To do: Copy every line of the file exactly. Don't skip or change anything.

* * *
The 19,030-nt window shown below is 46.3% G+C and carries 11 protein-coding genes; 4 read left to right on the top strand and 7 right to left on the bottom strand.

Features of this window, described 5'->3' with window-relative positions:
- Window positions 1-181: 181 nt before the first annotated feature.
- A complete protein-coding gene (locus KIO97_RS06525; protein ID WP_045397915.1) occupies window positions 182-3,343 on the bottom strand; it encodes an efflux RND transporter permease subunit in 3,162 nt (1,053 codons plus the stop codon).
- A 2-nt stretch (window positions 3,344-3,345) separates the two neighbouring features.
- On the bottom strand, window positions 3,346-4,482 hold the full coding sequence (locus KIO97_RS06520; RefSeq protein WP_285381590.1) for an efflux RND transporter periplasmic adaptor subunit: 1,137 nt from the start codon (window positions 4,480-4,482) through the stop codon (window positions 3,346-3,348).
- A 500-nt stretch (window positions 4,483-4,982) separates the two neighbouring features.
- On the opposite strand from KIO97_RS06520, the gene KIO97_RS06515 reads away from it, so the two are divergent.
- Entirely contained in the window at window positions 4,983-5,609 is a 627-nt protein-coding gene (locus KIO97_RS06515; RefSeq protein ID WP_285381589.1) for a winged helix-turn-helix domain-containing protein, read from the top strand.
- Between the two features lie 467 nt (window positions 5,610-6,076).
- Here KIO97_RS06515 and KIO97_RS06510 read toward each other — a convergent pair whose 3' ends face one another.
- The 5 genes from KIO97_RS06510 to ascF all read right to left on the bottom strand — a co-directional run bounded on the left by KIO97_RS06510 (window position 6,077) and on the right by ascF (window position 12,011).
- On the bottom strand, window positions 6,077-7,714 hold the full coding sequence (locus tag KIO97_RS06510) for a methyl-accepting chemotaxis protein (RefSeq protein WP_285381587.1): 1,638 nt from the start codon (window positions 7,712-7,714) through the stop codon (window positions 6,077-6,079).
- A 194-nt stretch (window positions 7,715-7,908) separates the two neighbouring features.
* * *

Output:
The 19,030-nt window shown below is 46.3% G+C and carries 11 protein-coding genes; 4 read left to right on the top strand and 7 right to left on the bottom strand.

Features of this window, described 5'->3' with window-relative positions:
- Window positions 1-181: 181 nt before the first annotated feature.
- A complete protein-coding gene (locus KIO97_RS06525; protein ID WP_045397915.1) occupies window positions 182-3,343 on the bottom strand; it encodes an efflux RND transporter permease subunit in 3,162 nt (1,053 codons plus the stop codon).
- A 2-nt stretch (window positions 3,344-3,345) separates the two neighbouring features.
- On the bottom strand, window positions 3,346-4,482 hold the full coding sequence (locus KIO97_RS06520; RefSeq protein WP_285381590.1) for an efflux RND transporter periplasmic adaptor subunit: 1,137 nt from the start codon (window positions 4,480-4,482) through the stop codon (window positions 3,346-3,348).
- A 500-nt stretch (window positions 4,483-4,982) separates the two neighbouring features.
- On the opposite strand from KIO97_RS06520, the gene KIO97_RS06515 reads away from it, so the two are divergent.
- Entirely contained in the window at window positions 4,983-5,609 is a 627-nt protein-coding gene (locus KIO97_RS06515; RefSeq protein ID WP_285381589.1) for a winged helix-turn-helix domain-containing protein, read from the top strand.
- Between the two features lie 467 nt (window positions 5,610-6,076).
- Here KIO97_RS06515 and KIO97_RS06510 read toward each other — a convergent pair whose 3' ends face one another.
- The 5 genes from KIO97_RS06510 to ascF all read right to left on the bottom strand — a co-directional run bounded on the left by KIO97_RS06510 (window position 6,077) and on the right by ascF (window position 12,011).
- On the bottom strand, window positions 6,077-7,714 hold the full coding sequence (locus tag KIO97_RS06510) for a methyl-accepting chemotaxis protein (RefSeq protein WP_285381587.1): 1,638 nt from the start codon (window positions 7,712-7,714) through the stop codon (window positions 6,077-6,079).
- A 194-nt stretch (window positions 7,715-7,908) separates the two neighbouring features.